"This past weekend in the NFL has not only made a mockery of a great sport but shined a very bright light on how important fully trained and professional officiating is to player safety," Sweeney said in a statement. "We wouldn't allow a factory or construction site to operate without fully trained supervisors on hand to ensure the safety of employees. Why should we do anything differently when the job site is a playing field?"
Sweeney, a labor leader and official with the International Association of Ironworkers, also noted that officials are "devaluing" the "investments fans have made in tickets."
The league gave his bill a chilly response.
"We appreciate Sen. Sweeney's interest, but officiating controversies have always been a part of sports," said an e-mail from NFL spokesman Brian McCarthy. "Our staff, including Commissioner (Roger) Goodell, has been in negotiations with the referees union for the past week. We hope to reach agreement as soon as possible."
Replacement officials have been working NFL games since the beginning of the season due to a labor dispute that largely hinges on traditional pension benefits for officials that the league wants to scrap and replace with a 401(k) plan. The referees have resisted, and the NFL locked them out.
Coaches, players and commentators have repeatedly and often colorfully complained about overmatched replacement officials, who have sometimes signaled the wrong way and assessed penalties incorrectly. Several games have been heavy with scuffles as the new refs struggle to control the games.
"I turned the game off last night because of it," said U.S. Rep. Jon Runyan (R., N.J.), a former Eagles offensive lineman. Runyan, after an editorial board meeting at the Inquirer, called the situation "frustrating" but didn't see Sweeney's bill as an answer.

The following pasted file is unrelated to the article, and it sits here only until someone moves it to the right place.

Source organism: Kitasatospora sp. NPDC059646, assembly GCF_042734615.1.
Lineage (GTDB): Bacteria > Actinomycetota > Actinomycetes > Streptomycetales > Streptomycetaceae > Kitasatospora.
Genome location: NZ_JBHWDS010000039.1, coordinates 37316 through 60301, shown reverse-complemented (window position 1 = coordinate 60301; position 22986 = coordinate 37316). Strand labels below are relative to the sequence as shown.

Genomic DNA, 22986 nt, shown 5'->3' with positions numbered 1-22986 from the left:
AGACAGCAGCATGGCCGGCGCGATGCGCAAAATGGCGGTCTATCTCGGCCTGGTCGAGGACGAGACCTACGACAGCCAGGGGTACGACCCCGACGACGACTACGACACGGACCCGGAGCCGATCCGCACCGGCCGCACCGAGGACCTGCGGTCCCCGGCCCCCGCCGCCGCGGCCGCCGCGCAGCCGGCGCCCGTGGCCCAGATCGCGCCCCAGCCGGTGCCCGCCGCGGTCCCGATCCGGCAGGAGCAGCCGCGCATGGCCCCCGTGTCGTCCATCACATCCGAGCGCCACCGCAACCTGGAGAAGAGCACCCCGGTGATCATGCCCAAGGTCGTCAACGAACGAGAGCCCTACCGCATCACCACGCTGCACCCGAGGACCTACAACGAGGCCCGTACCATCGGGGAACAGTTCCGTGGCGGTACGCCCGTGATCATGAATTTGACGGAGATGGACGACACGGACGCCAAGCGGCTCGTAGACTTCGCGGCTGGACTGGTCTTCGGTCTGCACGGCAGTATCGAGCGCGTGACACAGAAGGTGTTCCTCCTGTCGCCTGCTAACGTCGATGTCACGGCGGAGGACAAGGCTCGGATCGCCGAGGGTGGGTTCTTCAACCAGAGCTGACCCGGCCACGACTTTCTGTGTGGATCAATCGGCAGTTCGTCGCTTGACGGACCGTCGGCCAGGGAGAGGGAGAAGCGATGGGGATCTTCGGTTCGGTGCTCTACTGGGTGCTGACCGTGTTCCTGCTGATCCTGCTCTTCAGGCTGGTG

Even it became law, he said, the NFL could just designate its current referees as their regular officials. Runyan said public pressure will bring about a deal because many fans are angry.
"Being a very large spectator sport, they want to keep their clientele happy, and there's not a lot of people happy right now, so that sentiment's going to boil over and get people motivated at the end of the day," Runyan said.
Monday night's Green Bay-Seattle game upped the national criticism when the referees awarded Seattle a game-deciding touchdown on the final play, when it seemed the Packers had intercepted the ball. On Tuesday the league issued a statement defending the referees' decision.
Sweeney, a Packers fan since 1964, denied that he was trying legislate his fury at a Green Bay loss.
"Every team is seeing the outcome of poor performance from officials," he said. "What if we miss the playoffs by one game? Should we put an asterisks next to the Super Bowl champion this year?"
Asked if Sweeney thought he could legally stop NFL games from being played in the state, he said, "I can try. I'm hoping that other states raise the issue and more people raise hell."
After last night's game, Sweeney said, he doesn't want to watch football until the regular referees return.
"Bad calls happen," he said. "This is fraud, to me."
Contact Matt Katz at 609-217-8355 or firstname.lastname@example.org, or follow on Twitter @mattkatz00. Read his blog, "Christie Chronicles," at www.philly.com/christiechronicles